Lawsuit abuse across the U.S. results in more than $160 billion in excessive tort costs
2020 Tort Reform Records
2020 Highlights Louisiana 2020 – HB 57 (special session) Provides
2020 – HB 57 (special session)
Provides that in cases where a claimant’s medical expenses have been paid, in whole or in part, by a health insurance issuer or Medicare to a medical provider, the claimant’s recovery of medical expenses is limited to the amount actually paid to the medical provider by the health insurance issuer or Medicare, and any applicable cost sharing amounts paid or owed by the claimant, and not the amount billed. Provides that the court shall award 40% of the difference between the amount billed and the amount actually paid to the contracted medical provider by a health insurance issuer or Medicare in consideration of the plaintiff’s cost of procurement provided that this amount shall not make the award unreasonable. Provides that in cases where a claimant’s medical expenses have been paid, in whole or in part, by Medicaid to a medical provider, the claimant’s recovery of medical expenses paid by Medicaid is limited to the amount actually paid to the medical provider by Medicaid, and any applicable cost sharing amounts paid or owed by the claimant, and not the amount billed. Provides that the recovery of any other past medical expenses shall be limited to amounts paid to a medical provider by or on behalf of the claimant, and amounts remaining owed to a medical provider, including medical expenses secured by a contractual or statutory privilege, lien, or guarantee. Provides that in cases where a claimant’s medical expenses are paid pursuant to the La. Workers’ Compensation Law (LWC), a claimant’s recovery of medical expenses is limited to the amount paid under the medical payments fee schedule of the LWC. Provides that in a jury trial, only after a jury verdict is rendered may the court receive evidence related to the limitations of recoverable past medical expenses paid by a health insurance issuer or Medicare. The jury shall be informed only of the amount billed by a medical provider for medical treatment. Whether any person, health insurance issuer, or Medicare has paid or has agreed to pay, in whole or in part, any of a claimant’s medical expenses shall not be disclosed to the jury. In trial to the court alone, the court may consider such evidence. The bill does not apply in medical malpractice claims or in claims brought pursuant to the Governmental Claims Act.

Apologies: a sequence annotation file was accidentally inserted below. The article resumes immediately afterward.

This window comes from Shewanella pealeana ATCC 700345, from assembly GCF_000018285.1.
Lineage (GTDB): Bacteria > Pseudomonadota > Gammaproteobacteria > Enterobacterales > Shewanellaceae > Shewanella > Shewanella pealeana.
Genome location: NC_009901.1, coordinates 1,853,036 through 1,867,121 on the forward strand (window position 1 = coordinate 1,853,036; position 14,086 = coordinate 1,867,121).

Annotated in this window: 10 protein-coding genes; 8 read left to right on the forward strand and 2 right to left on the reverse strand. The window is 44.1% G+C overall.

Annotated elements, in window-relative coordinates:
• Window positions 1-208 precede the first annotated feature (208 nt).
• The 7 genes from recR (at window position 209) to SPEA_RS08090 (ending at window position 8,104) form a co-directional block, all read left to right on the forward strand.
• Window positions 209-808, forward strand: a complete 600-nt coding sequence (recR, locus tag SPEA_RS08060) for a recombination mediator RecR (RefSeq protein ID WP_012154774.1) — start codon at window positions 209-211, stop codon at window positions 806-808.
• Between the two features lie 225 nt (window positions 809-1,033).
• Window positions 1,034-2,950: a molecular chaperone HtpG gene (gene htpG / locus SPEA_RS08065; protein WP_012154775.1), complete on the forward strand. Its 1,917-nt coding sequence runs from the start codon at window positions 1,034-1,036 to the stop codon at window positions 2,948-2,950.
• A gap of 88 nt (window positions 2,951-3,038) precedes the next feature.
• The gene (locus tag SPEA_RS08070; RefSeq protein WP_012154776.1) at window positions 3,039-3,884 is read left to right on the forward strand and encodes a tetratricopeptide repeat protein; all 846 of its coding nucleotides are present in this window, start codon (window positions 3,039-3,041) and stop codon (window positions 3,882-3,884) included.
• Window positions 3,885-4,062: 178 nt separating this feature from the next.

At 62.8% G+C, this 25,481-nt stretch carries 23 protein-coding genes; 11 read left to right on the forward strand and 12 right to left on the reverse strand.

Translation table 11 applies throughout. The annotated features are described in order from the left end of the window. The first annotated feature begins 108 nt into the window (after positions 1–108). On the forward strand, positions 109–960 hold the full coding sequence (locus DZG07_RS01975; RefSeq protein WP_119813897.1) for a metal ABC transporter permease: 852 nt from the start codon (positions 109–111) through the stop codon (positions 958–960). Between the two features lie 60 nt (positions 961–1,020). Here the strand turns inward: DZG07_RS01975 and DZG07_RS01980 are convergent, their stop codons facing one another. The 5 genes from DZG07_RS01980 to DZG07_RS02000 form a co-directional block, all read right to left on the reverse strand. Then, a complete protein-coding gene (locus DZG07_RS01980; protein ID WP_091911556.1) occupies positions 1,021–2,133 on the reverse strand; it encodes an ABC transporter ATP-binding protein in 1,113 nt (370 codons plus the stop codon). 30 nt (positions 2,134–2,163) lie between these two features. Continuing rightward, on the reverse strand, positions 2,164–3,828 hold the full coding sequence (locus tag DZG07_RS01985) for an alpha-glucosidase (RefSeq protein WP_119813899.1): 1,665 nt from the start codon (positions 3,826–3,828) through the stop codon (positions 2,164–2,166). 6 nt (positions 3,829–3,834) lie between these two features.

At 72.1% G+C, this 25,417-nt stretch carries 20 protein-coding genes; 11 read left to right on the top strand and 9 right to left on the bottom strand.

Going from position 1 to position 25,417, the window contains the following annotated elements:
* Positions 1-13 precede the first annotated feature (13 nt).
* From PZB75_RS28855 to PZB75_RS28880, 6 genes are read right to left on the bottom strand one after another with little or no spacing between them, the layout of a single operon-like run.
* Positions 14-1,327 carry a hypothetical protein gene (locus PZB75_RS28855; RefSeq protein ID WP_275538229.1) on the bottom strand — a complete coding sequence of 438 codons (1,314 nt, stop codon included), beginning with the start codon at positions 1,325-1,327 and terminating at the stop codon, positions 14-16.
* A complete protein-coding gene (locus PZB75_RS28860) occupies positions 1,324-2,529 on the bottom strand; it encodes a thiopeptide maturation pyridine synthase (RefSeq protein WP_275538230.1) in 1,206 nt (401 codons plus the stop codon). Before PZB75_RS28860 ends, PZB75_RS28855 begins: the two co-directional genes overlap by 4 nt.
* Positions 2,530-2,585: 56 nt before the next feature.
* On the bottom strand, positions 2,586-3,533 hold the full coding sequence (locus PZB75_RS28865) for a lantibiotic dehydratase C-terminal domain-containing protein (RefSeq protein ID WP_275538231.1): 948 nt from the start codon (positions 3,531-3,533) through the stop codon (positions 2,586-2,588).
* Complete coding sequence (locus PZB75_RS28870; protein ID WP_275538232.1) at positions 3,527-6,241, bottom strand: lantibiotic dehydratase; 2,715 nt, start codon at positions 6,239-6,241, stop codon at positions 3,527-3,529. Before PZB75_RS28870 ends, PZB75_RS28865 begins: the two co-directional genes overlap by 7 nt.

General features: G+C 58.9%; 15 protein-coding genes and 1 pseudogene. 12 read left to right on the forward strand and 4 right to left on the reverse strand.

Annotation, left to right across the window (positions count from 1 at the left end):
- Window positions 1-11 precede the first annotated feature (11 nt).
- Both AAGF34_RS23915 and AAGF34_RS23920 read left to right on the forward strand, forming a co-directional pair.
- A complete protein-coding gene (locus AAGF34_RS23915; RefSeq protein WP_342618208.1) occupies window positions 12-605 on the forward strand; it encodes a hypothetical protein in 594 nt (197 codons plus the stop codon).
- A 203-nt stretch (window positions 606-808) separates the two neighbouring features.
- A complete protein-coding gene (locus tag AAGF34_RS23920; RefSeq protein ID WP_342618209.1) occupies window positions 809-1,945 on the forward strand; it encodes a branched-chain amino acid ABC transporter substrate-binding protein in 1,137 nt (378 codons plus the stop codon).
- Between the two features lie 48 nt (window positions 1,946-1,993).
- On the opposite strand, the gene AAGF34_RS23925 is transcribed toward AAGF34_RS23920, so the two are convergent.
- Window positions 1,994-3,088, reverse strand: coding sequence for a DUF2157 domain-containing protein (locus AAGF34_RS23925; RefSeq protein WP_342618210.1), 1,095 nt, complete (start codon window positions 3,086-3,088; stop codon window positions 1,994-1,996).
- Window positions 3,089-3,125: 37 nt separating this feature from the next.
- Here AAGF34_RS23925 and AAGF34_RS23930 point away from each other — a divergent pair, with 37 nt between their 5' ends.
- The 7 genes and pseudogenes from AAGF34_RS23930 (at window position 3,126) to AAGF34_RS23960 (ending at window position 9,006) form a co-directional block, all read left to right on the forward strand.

2020 – SB 224
Provides that punitive damages shall only be awarded if the plaintiff proves by clear and convincing evidence that the defendant intentionally harmed the plaintiff without just cause or acted with a deliberate and flagrant disregard for the safety of others, and the plaintiff is awarded more than nominal damages. Punitive damages may be awarded against an employer due to an employee’s conduct in certain situations, as provided in the act. When an employer admits liability for the actions of an agent in a claim for compensatory damages, the court shall grant limited discovery consisting only of employment records and documents or information related to the agent’s qualifications.
A claim for punitive damages shall not be contained in the initial pleading and may only be filed as a written motion with permission of the court no later than 120 days prior to the final pretrial conference or trial date. The written motion for punitive damages must be supported by evidence. The amount of punitive damages shall not be based on harm to nonparties. A pleading seeking a punitive damage award may be filed only after the court determines that the trier of fact could reasonably conclude that the standards for a punitive damage award, as provided in the act, have been met. The responsive pleading shall be limited to a response of the newly amended punitive damages claim.
The legislation provides that the defendant may also be credited for punitive damages paid in a federal court.
These provisions shall not apply to claims for unlawful housing practices under the Missouri Human Rights Act.
Modifies the definition of “punitive damages” as it relates to actions for damages against a health care provider for personal injury or death caused by the rendering of health care services. In order to be awarded punitive damages, the jury must find by clear and convincing evidence that the health care provider intentionally caused damage or demonstrated malicious misconduct. Evidence of negligence, including indifference or conscious disregard for the safety of others, does not constitute intentional conduct or malicious misconduct.
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